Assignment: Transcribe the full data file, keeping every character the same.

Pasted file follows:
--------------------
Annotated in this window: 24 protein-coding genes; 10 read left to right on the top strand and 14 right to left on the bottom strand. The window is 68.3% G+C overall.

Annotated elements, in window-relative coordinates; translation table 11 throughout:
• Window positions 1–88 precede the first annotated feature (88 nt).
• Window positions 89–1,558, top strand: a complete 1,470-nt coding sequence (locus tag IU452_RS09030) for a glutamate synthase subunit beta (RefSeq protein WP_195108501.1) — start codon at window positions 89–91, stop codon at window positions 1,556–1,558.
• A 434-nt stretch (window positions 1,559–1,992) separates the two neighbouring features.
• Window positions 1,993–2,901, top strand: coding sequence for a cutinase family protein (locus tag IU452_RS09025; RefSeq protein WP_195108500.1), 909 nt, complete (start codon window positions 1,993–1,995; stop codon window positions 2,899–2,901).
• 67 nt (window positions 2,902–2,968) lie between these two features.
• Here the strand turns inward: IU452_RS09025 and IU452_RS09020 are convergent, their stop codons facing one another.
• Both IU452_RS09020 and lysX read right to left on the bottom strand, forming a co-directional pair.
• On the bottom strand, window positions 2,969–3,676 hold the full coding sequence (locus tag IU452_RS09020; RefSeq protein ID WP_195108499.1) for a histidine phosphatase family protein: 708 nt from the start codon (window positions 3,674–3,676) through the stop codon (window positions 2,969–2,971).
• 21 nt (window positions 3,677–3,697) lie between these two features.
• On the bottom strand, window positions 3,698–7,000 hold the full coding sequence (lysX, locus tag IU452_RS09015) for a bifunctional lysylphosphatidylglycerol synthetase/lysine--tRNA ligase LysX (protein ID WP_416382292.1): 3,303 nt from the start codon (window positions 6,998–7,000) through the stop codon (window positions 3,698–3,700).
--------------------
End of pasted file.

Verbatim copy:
Annotated in this window: 24 protein-coding genes; 10 read left to right on the top strand and 14 right to left on the bottom strand. The window is 68.3% G+C overall.

Annotated elements, in window-relative coordinates; translation table 11 throughout:
• Window positions 1–88 precede the first annotated feature (88 nt).
• Window positions 89–1,558, top strand: a complete 1,470-nt coding sequence (locus tag IU452_RS09030) for a glutamate synthase subunit beta (RefSeq protein WP_195108501.1) — start codon at window positions 89–91, stop codon at window positions 1,556–1,558.
• A 434-nt stretch (window positions 1,559–1,992) separates the two neighbouring features.
• Window positions 1,993–2,901, top strand: coding sequence for a cutinase family protein (locus tag IU452_RS09025; RefSeq protein WP_195108500.1), 909 nt, complete (start codon window positions 1,993–1,995; stop codon window positions 2,899–2,901).
• 67 nt (window positions 2,902–2,968) lie between these two features.
• Here the strand turns inward: IU452_RS09025 and IU452_RS09020 are convergent, their stop codons facing one another.
• Both IU452_RS09020 and lysX read right to left on the bottom strand, forming a co-directional pair.
• On the bottom strand, window positions 2,969–3,676 hold the full coding sequence (locus tag IU452_RS09020; RefSeq protein ID WP_195108499.1) for a histidine phosphatase family protein: 708 nt from the start codon (window positions 3,674–3,676) through the stop codon (window positions 2,969–2,971).
• 21 nt (window positions 3,677–3,697) lie between these two features.
• On the bottom strand, window positions 3,698–7,000 hold the full coding sequence (lysX, locus tag IU452_RS09015) for a bifunctional lysylphosphatidylglycerol synthetase/lysine--tRNA ligase LysX (protein ID WP_416382292.1): 3,303 nt from the start codon (window positions 6,998–7,000) through the stop codon (window positions 3,698–3,700).